• Insomnia, also restless sleep, difficulty falling asleep or staying asleep
  • Sleep apnea, including short interruptions to breathing whilst sleeping
  • Restless leg syndrome (RLS)
  • REM behaviour disorder, the vivid acting out of dreams whilst asleep

According to a study in Nurse Practitioner, conditions such as depression, dementia and anxiety can also increase the risk a person has of developing sleep disorders, in particular, insomnia. Medical conditions that may cause sleep problems in the elderly are likely to be existing conditions and could possibly become a little more problematic as you are less physically active. These conditions include:

  • Alzheimer’s disease
  • Chronic pain – for example arthritic pain
  • Parkinson’s disease
  • Cardiovascular disease
  • Poor bladder control
  • Diabetes
  • Respiratory or lung conditions
  • Gastrointestinal issues

If sleep problems occur, either due to pre-existing medical conditions or new ones, then often these could be eliminated or aided. It is always a good idea to discuss the issue with your GP who will be able to offer you the best advice for your circumstances.

Adult bedwetting help

As much as we may think we left the bedwetting stage behind us many years ago, it could make an uncomfortable return as we age. While there are neurological disorders that cause bedwetting in adults, diabetes and bedwetting also go hand in hand. Or, it may simply be a case of poor bladder control.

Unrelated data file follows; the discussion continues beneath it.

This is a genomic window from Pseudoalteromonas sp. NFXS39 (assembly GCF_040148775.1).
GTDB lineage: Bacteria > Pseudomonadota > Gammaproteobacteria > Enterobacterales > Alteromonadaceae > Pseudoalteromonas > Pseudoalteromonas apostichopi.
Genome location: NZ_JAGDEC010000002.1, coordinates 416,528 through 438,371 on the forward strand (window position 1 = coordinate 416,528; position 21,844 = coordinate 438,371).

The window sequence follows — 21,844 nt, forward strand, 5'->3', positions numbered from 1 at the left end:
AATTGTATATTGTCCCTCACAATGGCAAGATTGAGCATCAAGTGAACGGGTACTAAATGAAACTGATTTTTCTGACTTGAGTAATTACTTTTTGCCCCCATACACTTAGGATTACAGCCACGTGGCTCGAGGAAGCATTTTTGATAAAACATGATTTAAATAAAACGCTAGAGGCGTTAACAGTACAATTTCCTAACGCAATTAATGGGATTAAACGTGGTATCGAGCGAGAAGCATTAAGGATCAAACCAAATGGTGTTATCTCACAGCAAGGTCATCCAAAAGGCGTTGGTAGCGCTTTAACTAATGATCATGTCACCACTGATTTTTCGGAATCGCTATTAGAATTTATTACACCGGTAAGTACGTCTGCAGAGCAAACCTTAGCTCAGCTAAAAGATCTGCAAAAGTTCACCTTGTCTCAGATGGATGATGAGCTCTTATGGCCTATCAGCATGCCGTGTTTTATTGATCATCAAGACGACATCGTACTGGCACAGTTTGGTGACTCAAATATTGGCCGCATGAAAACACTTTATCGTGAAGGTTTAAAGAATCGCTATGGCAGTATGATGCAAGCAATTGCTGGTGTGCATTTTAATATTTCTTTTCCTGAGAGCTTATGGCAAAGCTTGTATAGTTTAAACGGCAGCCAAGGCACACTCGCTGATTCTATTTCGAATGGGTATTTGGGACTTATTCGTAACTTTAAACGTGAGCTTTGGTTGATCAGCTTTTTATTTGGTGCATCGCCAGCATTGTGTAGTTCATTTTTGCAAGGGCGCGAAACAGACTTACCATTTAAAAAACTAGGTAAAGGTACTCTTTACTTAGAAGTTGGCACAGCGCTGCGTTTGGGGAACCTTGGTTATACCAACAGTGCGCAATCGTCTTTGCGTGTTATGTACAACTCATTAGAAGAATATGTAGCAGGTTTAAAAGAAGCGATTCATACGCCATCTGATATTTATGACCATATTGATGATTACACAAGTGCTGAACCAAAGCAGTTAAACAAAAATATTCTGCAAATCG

Adult bedwetting help is available, and if it isn’t a medical issue that is causing you to awake to wet sheets, there are also a couple of things that you can try such as limiting liquid intake before bedtime, eliminating caffeine from the diet, and ensuring that you have an empty bladder when you do go to bed.

Too much sleep?

We have already discussed how much sleep on average an older adult is likely to need, however, it can be a concern when an elderly person seems to be getting an excessive amount of sleep. This can often be due to a number of reasons and could include side-effects from medications you’re already taking. Blood-pressure tablets (beta-blockers) and some anti-anxiety medicines are frequently cited as having sleepy side-effects. If you find this is the case, then it may be possible that your dosage of such medication may need adjusting. Otherwise alternative medication options could be something you could try, if your doctor feels it appropriate for you to do so.

Can’t find the cause?

Of course, it’s not always possible to work out why you’re not sleeping, and while we’ve listed some medical conditions here that might be affecting the way you sleep – or don’t sleep – it may simply be that you’re not in need of as much sleep as you once were. If you’re feeling tired all the time, of are suffering any signs of sleeplessness, then it might be worth seeing your doctor, but if you’re feeling sprightly on fewer hours of sleep than you once were, then this may not be a cause for concern.

The good news

Getting a good night’s sleep as you get older is possible, even if you suffer from any of the medical conditions we’ve mentioned above. Our advice would always be to practice good sleep hygiene, which we cover in our post ‘What to do before you go to bed and see your doctor if you suspect your health has something to do with any issues you’re experiencing. After all, no matter what our age, we all deserve the best night’s sleep we can get.